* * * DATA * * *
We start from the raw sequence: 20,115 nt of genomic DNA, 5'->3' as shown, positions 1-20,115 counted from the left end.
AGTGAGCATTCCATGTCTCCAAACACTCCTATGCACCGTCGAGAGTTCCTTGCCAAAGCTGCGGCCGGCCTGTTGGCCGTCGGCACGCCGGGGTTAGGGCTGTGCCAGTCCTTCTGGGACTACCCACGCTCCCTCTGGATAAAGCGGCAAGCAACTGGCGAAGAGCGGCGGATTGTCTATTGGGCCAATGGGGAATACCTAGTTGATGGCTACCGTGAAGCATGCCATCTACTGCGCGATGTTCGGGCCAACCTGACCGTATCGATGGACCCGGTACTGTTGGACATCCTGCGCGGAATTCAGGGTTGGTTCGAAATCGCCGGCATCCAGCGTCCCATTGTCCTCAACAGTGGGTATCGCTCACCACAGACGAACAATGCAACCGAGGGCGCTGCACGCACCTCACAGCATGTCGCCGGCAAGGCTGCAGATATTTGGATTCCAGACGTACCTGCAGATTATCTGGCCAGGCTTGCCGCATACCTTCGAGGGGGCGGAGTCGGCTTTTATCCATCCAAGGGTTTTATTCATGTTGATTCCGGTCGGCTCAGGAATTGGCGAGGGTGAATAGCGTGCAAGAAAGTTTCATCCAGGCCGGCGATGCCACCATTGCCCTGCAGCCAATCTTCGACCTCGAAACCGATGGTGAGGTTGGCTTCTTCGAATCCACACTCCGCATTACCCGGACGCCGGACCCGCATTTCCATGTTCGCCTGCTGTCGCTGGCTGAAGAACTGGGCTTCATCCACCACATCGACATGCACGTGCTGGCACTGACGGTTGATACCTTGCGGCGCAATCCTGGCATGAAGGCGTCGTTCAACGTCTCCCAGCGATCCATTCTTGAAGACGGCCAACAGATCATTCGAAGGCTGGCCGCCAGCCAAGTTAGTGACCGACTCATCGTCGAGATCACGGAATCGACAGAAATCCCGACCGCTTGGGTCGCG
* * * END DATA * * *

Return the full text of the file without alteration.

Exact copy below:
We start from the raw sequence: 20,115 nt of genomic DNA, 5'->3' as shown, positions 1-20,115 counted from the left end.
AGTGAGCATTCCATGTCTCCAAACACTCCTATGCACCGTCGAGAGTTCCTTGCCAAAGCTGCGGCCGGCCTGTTGGCCGTCGGCACGCCGGGGTTAGGGCTGTGCCAGTCCTTCTGGGACTACCCACGCTCCCTCTGGATAAAGCGGCAAGCAACTGGCGAAGAGCGGCGGATTGTCTATTGGGCCAATGGGGAATACCTAGTTGATGGCTACCGTGAAGCATGCCATCTACTGCGCGATGTTCGGGCCAACCTGACCGTATCGATGGACCCGGTACTGTTGGACATCCTGCGCGGAATTCAGGGTTGGTTCGAAATCGCCGGCATCCAGCGTCCCATTGTCCTCAACAGTGGGTATCGCTCACCACAGACGAACAATGCAACCGAGGGCGCTGCACGCACCTCACAGCATGTCGCCGGCAAGGCTGCAGATATTTGGATTCCAGACGTACCTGCAGATTATCTGGCCAGGCTTGCCGCATACCTTCGAGGGGGCGGAGTCGGCTTTTATCCATCCAAGGGTTTTATTCATGTTGATTCCGGTCGGCTCAGGAATTGGCGAGGGTGAATAGCGTGCAAGAAAGTTTCATCCAGGCCGGCGATGCCACCATTGCCCTGCAGCCAATCTTCGACCTCGAAACCGATGGTGAGGTTGGCTTCTTCGAATCCACACTCCGCATTACCCGGACGCCGGACCCGCATTTCCATGTTCGCCTGCTGTCGCTGGCTGAAGAACTGGGCTTCATCCACCACATCGACATGCACGTGCTGGCACTGACGGTTGATACCTTGCGGCGCAATCCTGGCATGAAGGCGTCGTTCAACGTCTCCCAGCGATCCATTCTTGAAGACGGCCAACAGATCATTCGAAGGCTGGCCGCCAGCCAAGTTAGTGACCGACTCATCGTCGAGATCACGGAATCGACAGAAATCCCGACCGCTTGGGTCGCG